Backyard Birds

Yellow-bellied Siskin

The Yellow-bellied Siskin, Carduelis xanthogastra, is a small passerine bird in the finch family Fringillidae. It breeds from Costa Rica south to southern Ecuador, central Bolivia and the highlands of northwestern Venezuela.

The Yellow-bellied Siskin breeds in mountain oak forests at altitudes between 800-3000 m.

Breeding / Nesting:

The nest is a shallow cup of rootlets, bark, and lichen 2.4-3.7 m high in the dense foliage of a small tree in a clearing. The two or three green-tinged white eggs are laid in April or May and incubated by the female. Although not migratory, this species wanders within its range when not breeding.


The Yellow-bellied Siskin is a small bird, 10.5 cm in length and weighing 12g.

The male is entirely black except for a bright yellow belly, tail sides and wing patches.

The female is dark olive green above, and has pale yellow underparts which become brighter on the belly. She has a blackish tail and wings and also has bright yellow primary wing patches and tail sides . Young birds resemble the female, but have dusky fringes to the upperpart feathers and smaller yellow wing and tail patches. The song of this bird is a pleasant chattering twitter, and the call is a sharp pyee.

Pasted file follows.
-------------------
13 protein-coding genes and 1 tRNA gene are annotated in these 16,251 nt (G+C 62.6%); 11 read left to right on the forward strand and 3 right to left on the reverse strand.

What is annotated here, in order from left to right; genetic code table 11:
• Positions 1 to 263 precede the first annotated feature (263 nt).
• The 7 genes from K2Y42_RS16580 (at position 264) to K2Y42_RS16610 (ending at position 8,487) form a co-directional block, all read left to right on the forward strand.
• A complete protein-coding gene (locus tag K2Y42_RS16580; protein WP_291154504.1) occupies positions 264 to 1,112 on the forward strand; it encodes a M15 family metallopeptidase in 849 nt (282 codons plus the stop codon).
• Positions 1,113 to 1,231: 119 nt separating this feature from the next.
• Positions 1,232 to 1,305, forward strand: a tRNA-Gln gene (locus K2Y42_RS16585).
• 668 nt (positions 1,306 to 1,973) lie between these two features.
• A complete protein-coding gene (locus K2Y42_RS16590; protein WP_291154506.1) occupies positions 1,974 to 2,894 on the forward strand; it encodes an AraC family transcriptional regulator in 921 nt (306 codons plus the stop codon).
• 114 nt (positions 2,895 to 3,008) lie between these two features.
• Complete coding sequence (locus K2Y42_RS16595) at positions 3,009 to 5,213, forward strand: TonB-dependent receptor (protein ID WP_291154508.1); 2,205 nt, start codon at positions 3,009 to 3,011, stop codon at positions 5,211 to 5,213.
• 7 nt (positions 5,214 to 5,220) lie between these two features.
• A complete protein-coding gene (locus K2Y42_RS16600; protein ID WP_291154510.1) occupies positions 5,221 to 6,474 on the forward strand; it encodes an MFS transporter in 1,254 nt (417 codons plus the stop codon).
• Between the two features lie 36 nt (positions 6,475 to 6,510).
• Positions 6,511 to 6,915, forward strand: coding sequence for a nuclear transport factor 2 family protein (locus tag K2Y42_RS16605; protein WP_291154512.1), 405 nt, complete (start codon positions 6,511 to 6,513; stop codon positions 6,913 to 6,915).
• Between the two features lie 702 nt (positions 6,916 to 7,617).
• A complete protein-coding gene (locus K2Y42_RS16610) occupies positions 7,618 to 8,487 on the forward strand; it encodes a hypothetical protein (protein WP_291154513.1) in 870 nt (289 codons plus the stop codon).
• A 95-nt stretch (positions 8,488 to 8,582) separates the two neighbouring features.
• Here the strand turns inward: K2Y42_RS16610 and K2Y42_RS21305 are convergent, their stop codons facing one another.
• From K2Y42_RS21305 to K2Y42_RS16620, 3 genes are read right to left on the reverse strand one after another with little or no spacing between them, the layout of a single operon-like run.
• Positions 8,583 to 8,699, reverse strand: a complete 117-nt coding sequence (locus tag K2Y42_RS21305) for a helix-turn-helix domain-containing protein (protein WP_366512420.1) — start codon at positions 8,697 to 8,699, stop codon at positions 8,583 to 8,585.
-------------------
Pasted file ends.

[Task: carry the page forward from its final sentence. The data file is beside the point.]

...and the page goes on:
Sub-species / Similar Bird Identification:

The subspecies C. x. stejnegeri which occurs from extreme southeastern Peru to central Bolivia is larger and longer-billed than nominate C. x. xanthogastra. Males have larger yellow wing patchesn and more extensive black on the flanks. Females of this subspecies are darker olive above than the northern birds.

The Yellow-bellied Siskin is more of a woodland bird than the superficially similar Lesser Goldfinch, Carduelis psaltria, and the latter species is paler, has a white wing patch, and more musical song.

Status / Behavior:

The Yellow-bellied Siskin has been relentless persecuted for the cage-bird trade in some areas such as central Costa Rica. Where it remains common, in remote or protected areas, flocks of up to 30 birds forage in the canopy for small insects and oak flowers, or descend to clearings for seeds.

The males may sing socially.


Gordon Ramel

Gordon is an ecologist with two degrees from Exeter University. He's also a teacher, a poet and the owner of 1,152 books. Oh - and he wrote this website.

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